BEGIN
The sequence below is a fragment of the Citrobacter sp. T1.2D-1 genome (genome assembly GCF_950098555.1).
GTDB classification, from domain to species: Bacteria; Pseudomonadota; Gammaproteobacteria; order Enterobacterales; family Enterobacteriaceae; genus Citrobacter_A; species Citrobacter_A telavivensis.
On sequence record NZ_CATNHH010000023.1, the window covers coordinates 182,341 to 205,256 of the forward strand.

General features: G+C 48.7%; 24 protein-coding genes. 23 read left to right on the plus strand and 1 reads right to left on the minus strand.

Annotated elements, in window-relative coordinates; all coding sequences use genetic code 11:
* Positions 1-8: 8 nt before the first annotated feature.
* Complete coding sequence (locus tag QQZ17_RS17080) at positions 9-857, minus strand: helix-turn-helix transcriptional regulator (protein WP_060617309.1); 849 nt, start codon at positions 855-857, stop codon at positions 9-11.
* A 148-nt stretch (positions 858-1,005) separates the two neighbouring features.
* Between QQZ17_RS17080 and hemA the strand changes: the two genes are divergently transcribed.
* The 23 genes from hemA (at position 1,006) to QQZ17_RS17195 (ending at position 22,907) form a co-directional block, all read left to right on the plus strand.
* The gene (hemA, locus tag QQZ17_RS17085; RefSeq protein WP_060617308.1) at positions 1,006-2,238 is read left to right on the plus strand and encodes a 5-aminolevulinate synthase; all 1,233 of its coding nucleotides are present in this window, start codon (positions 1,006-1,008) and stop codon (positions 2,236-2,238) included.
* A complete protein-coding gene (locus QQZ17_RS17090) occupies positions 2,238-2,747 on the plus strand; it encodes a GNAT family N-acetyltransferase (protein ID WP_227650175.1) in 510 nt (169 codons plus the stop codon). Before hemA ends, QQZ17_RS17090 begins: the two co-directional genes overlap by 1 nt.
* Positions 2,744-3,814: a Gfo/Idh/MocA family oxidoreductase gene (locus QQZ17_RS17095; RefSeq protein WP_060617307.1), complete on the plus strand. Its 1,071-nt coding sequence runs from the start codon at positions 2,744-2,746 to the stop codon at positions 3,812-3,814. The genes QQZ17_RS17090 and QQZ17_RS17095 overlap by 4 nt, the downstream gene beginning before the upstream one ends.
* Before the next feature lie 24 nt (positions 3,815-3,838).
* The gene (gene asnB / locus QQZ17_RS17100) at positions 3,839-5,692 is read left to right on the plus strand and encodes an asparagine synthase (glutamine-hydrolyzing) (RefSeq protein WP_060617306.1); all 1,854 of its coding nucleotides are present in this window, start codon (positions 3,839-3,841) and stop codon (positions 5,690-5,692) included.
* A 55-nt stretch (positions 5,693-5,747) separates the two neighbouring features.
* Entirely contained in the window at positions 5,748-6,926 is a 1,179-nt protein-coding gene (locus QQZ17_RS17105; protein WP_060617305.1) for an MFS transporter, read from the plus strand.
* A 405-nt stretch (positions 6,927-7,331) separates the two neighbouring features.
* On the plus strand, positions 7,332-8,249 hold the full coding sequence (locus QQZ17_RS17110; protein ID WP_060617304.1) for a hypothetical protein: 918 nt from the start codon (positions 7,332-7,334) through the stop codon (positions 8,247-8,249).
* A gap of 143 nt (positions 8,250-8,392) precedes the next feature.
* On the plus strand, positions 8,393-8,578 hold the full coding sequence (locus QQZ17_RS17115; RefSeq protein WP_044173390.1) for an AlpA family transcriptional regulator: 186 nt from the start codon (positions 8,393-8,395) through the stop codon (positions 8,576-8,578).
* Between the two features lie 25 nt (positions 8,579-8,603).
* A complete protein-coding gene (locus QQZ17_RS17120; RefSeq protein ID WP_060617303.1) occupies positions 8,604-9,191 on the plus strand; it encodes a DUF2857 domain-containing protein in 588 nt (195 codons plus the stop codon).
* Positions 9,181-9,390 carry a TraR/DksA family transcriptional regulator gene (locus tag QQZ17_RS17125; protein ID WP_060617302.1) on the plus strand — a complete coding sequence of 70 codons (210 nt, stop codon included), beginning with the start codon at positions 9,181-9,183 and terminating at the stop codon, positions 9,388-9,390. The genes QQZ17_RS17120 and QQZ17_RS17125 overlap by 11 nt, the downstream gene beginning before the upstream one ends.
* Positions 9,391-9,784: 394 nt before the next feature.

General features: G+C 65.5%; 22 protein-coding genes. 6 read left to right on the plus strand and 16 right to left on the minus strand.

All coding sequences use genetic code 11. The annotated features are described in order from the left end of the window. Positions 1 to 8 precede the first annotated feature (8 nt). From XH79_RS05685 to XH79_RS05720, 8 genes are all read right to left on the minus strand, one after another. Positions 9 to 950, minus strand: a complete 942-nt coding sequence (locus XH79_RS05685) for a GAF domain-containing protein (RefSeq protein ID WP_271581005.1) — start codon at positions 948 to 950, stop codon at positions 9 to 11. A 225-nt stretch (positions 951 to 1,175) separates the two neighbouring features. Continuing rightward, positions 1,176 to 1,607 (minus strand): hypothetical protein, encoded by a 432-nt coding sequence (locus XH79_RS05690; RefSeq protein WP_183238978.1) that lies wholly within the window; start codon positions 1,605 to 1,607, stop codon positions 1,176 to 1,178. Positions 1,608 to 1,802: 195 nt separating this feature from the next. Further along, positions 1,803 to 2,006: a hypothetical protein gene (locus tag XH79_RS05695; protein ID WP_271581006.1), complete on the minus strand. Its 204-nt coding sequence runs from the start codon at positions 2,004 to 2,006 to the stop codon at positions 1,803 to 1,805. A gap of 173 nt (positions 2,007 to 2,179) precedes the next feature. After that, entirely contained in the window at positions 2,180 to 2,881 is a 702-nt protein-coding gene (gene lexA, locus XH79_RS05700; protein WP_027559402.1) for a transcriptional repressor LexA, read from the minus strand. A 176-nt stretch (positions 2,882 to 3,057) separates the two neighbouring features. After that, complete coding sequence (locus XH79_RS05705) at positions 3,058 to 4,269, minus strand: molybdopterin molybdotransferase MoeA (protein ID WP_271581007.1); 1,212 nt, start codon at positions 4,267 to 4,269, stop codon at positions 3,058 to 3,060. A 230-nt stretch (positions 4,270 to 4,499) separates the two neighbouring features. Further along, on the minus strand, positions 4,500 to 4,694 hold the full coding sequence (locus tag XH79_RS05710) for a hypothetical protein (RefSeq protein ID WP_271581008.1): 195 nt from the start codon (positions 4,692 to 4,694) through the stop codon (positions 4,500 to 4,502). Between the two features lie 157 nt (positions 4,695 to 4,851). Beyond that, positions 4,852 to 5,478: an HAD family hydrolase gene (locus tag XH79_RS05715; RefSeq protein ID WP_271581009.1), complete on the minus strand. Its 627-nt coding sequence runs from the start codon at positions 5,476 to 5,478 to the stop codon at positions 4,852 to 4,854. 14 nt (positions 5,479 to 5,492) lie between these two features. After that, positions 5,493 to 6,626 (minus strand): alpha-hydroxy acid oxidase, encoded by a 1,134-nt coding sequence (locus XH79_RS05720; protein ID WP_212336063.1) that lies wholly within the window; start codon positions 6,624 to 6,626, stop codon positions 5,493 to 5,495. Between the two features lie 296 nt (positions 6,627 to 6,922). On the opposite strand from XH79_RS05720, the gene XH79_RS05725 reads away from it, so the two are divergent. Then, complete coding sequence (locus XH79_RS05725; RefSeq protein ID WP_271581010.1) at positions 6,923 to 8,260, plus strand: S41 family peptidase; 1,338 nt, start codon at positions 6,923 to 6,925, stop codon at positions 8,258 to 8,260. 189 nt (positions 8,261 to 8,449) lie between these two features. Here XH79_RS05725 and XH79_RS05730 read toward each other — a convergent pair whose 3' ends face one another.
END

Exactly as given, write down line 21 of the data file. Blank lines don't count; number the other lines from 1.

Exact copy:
* On the plus strand, positions 8,393-8,578 hold the full coding sequence (locus QQZ17_RS17115; RefSeq protein WP_044173390.1) for an AlpA family transcriptional regulator: 186 nt from the start codon (positions 8,393-8,395) through the stop codon (positions 8,576-8,578).